The bill’s lead co-sponsor, Rep. Morgan Griffith, added, “Hemp was historically an important crop for Virginia farmers, and dietary supplements made from it do not possess dangerous addictive qualities. Nevertheless, the current state of regulation creates confusion about its legal uses. I joined this bipartisan bill to provide certainty for hemp farmers that their crop may find legal uses,” said Rep. Griffith in a statement.
Other sponsors of the bill include Representatives Tulsi Gabbard (D-HI), James Comer (R-KY), Peter DeFazio (D-OR), Don Bacon (R-NE), Ron Kind (D-WI), Mike Rogers (R-AL), and more. In total, nine Republicans and nine Democrats signed on to sponsor the bill.
In response to the proposed legislation, leading dietary supplement industry associations, including AHPA, the Consumer Healthcare Products Association (CHPA), the Council for Responsible Nutrition (CRN), Citizens for Health, and the United Natural Products Alliance (UNPA), have endorsed H.R. 8179. The National Grocers Association and the National Association of State Departments of Agriculture, along with the U.S. Hemp Roundtable and other hemp industry leaders, also have endorsed H.R. 8179.
Hemp Industry Pushes Back on the DEA; Gains Congressional Support
In related news, U.S. Senators Ron Wyden (D-OR) and Jeff Merkley (D-OR) joined others in championing the potential of hemp CBD by sending a letter on October 22, 2020, to U.S. Drug Enforcement Administration (DEA) Acting Administrator Timothy Shea to make clear that the DEA’s Interim Final Rule (IFR) regarding hemp is in opposition to federal law and derails the intent of the 2018 Farm Bill.
“We are grateful for Senator Wyden and Merkley’s leadership and are hopeful that the DEA will listen and take necessary steps to withdraw its misguided rule. We will continue to pursue our efforts to fix this problem in Congress and/or the courts,” said Jonathan Miller, General Counsel for the U.S. Hemp Roundtable.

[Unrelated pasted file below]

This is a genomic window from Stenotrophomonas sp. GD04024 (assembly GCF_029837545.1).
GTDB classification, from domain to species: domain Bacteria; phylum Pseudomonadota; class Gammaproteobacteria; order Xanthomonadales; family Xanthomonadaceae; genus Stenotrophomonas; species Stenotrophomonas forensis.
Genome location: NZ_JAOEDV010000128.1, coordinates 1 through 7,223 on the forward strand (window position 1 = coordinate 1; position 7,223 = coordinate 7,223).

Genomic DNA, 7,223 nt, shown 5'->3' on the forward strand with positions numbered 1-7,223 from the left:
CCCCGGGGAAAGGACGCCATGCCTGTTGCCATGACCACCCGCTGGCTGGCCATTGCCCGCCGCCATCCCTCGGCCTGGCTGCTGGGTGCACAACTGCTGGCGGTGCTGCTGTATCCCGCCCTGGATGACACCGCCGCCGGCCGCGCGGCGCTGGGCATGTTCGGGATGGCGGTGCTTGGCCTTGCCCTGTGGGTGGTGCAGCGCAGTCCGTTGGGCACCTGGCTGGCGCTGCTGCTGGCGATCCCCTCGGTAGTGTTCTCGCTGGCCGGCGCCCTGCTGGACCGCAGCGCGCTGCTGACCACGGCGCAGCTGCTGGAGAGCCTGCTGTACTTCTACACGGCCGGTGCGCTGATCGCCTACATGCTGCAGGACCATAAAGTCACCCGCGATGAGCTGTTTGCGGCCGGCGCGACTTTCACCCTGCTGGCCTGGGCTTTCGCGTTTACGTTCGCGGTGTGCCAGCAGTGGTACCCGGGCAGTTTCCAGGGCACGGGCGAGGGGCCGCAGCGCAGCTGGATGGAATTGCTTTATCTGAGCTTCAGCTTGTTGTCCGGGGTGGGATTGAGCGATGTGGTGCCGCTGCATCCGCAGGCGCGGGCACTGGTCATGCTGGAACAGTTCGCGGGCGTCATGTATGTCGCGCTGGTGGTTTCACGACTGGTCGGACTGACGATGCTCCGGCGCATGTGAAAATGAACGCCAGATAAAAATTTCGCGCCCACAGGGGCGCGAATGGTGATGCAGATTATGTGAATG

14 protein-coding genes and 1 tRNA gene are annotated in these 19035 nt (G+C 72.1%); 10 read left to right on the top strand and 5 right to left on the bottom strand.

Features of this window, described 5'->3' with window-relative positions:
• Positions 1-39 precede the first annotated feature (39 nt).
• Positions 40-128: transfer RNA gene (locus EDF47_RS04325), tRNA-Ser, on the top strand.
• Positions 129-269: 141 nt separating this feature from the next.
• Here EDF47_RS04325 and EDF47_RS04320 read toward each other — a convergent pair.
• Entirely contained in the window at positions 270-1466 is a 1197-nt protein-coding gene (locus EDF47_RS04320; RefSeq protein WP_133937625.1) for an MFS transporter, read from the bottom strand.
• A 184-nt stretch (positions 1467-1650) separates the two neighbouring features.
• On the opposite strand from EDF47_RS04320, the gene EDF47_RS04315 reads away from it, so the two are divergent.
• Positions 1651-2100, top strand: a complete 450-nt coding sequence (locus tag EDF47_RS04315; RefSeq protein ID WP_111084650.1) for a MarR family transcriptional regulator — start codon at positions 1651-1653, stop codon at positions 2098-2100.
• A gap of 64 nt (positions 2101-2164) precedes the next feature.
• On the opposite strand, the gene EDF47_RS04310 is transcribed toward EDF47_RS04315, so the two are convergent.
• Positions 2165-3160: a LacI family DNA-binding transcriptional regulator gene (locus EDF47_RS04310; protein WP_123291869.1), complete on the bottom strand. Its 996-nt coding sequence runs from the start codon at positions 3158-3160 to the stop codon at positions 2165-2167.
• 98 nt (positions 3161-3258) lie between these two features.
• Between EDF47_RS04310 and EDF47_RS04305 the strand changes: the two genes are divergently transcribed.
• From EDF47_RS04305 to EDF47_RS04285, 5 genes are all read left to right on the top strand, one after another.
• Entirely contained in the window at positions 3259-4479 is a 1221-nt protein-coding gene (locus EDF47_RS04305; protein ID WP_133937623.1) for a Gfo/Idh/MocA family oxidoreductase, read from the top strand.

DEA’s Interim Final Rule (IFR) drew strong objections from the hemp industry overall as it potentially criminalizes the hemp extraction process, undermining the industry and U.S. hemp farmers.
In mid-October, the Hemp Industries Association (HIA) along with South Carolina-based CBD maker RE Botanicals filed a federal lawsuit claiming that the DEA is unlawfully attempting to regulate certain products derived from lawful hemp by misinterpreting the 2018 Farm Bill.
Specifically, said the plaintiffs, the DEA classifies intermediary hemp material (IHM) and waste hemp material (WHM), two necessary and inevitable byproducts of hemp processing, as Schedule I controlled substances. The plaintiffs argue that Congress deliberately removed such commercial hemp activity from the DEA’s jurisdiction when it legalized hemp production, including hemp processing, via the 2018 Farm Bill.
The filing is the second such federal action is as many months taken by the plaintiffs on behalf of the hemp industry. In September, HIA and RE Botanicals filed an initial federal lawsuit challenging DEA’s rule and perceived interference in the industrial hemp market.
H.R. 8179 Bill
H.R. 8179 Fact Sheet
H.R. 8179 White Paper
H.R. 8179 Two-pager with Bill Sponsors